Sunday, December 19, 2010

Where advent means waiting with joy

THEY come from different walks of life and circumstances—each with a special life story to tell. Somewhere, sometime, at a certain point in their lives, they had reached what looked like the end of the road. For most of them, there was no one and nothing left except a last painful stretch of a life that had yet to be spent.

To whom will they go while they wait?

The residents of Anawim, Home of God’s Poor, have indeed found a place at last. Here, in the sunset of their lives, they wait for the final call to the great beyond. For these elderly and poor—materially and otherwise—everyday is Advent, a beginning.

Anawim is Hebrew for “the poor of the Lord,” often mentioned in the Bible.
Advent, the opening season in the Catholic liturgical calendar, means a time of expectant waiting and preparation for the celebration of the birth of Christ, or Christmas. But not many people, the elderly poor especially, have the privilege of waiting with joy and peace in their hearts. And in a special place at that.
Nestled on a sprawling five-hectare property in Barangay (village) San Isidro in the outskirts of Montalban (Rodriguez), Rizal, the Anawim home is run by the Anawim Lay Missions (ALMS) Foundation Inc., the “mercy mission” of the Light of Jesus (LOJ) Community. LOJ is a Catholic charismatic group founded by lay Catholic preacher and author Bo Sanchez.

Marisa Chikiamco, LOJ missionary and former center directress, recalls how in 1993 the LOJ community acquired this property on hilly terrain. Sanchez simply stated the home’s vision: “Anawim will open its doors to whoever God will send.”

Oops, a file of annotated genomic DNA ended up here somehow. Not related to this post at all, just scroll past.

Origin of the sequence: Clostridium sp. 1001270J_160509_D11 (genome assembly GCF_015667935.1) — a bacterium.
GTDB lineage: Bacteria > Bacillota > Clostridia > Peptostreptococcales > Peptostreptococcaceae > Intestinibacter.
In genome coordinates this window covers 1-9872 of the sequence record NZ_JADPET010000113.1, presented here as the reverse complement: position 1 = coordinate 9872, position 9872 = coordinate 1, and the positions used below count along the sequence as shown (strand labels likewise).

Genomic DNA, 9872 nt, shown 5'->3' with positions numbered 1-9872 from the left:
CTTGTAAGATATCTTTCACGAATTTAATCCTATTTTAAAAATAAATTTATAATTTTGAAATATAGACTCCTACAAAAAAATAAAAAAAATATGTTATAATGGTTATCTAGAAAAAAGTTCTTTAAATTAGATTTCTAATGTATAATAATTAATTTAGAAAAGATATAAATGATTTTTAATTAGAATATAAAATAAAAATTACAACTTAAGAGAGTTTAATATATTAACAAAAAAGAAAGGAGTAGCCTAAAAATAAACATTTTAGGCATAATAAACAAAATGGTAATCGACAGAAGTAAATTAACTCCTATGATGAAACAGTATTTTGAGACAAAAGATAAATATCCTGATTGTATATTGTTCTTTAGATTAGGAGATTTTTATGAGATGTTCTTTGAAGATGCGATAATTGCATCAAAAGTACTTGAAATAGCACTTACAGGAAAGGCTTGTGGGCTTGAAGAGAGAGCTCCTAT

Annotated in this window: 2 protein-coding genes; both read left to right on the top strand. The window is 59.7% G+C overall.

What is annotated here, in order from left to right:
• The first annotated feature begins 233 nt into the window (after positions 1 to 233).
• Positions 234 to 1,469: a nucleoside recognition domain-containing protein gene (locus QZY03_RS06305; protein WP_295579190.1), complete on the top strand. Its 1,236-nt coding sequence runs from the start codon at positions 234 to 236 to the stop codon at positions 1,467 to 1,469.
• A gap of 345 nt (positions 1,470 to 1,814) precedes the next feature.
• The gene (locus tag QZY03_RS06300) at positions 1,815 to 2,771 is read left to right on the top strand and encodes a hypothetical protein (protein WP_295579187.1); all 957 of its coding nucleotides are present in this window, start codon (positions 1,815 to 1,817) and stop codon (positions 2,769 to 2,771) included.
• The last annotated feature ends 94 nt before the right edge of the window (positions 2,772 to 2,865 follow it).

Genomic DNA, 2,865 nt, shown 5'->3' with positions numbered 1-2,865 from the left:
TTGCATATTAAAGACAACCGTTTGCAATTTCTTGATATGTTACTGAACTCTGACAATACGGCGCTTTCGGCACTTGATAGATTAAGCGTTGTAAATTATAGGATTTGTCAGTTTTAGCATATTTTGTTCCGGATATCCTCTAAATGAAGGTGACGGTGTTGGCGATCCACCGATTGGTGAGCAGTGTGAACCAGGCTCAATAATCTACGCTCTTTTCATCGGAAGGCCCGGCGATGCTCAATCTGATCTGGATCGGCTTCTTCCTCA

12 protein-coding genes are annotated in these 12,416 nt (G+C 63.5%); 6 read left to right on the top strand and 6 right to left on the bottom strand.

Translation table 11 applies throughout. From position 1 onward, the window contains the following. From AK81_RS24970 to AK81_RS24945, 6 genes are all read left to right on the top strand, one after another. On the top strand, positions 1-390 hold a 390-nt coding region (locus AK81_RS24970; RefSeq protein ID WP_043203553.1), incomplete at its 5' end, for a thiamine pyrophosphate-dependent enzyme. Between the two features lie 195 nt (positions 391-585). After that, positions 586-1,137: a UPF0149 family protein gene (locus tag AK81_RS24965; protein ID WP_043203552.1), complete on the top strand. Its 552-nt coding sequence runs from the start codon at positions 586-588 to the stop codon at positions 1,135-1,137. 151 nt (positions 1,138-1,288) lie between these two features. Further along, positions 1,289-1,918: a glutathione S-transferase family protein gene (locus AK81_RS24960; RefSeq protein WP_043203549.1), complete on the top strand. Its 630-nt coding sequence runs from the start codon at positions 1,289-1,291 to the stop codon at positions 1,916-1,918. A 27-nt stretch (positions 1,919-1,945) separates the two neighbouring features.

Many have since entered its portals. When the Inquirer visited in 2004, there was Fred Sevilla, a former University of the Philippines professor and author of a book on Philippine literature. He was badly paralyzed by a stroke and had no one to care for him. He has since gone to his eternal reward.

The Inquirer again visited recently and found Judith Jobahib, who has Down’s Syndrome and is now 54, still there. Her elderly restless father has, however, left for parts unknown. Background story: Judith’s father Jose was about to jump with Judith from the Quiapo bridge when someone stopped them.

Jomar Brillantes, now 31, was a badly battered and scarred mental retardate who literally lived in the gutters and off scraps thrown to him.

Ricardo Ponce, 86, is still there. Feeling rejected by his children because they claimed he was not there for them when they were young, Ricardo protests: “But I never stopped sending money.” He is the old man being embraced by Jesus in the now-familiar painting by the late Joey Velasco. He is the man on the Anawim welcome tarp.

Born in 1920, Rosario Liberato was a teacher of English at a Manila university for more than 50 years. The 11th of 13 children, Lola Chayong was born in Jolo, Sulu where her father was assigned. “We were orphaned early,” she says. She tried to join a contemplative order of nuns but stayed for only three months. She never married. “My students called me mataray (sharp-tongued) but many thought I was witty,” she says laughing. “I used to read a lot without eyeglasses. I could finish one novel a day.” Her favorite author: Zane Grey.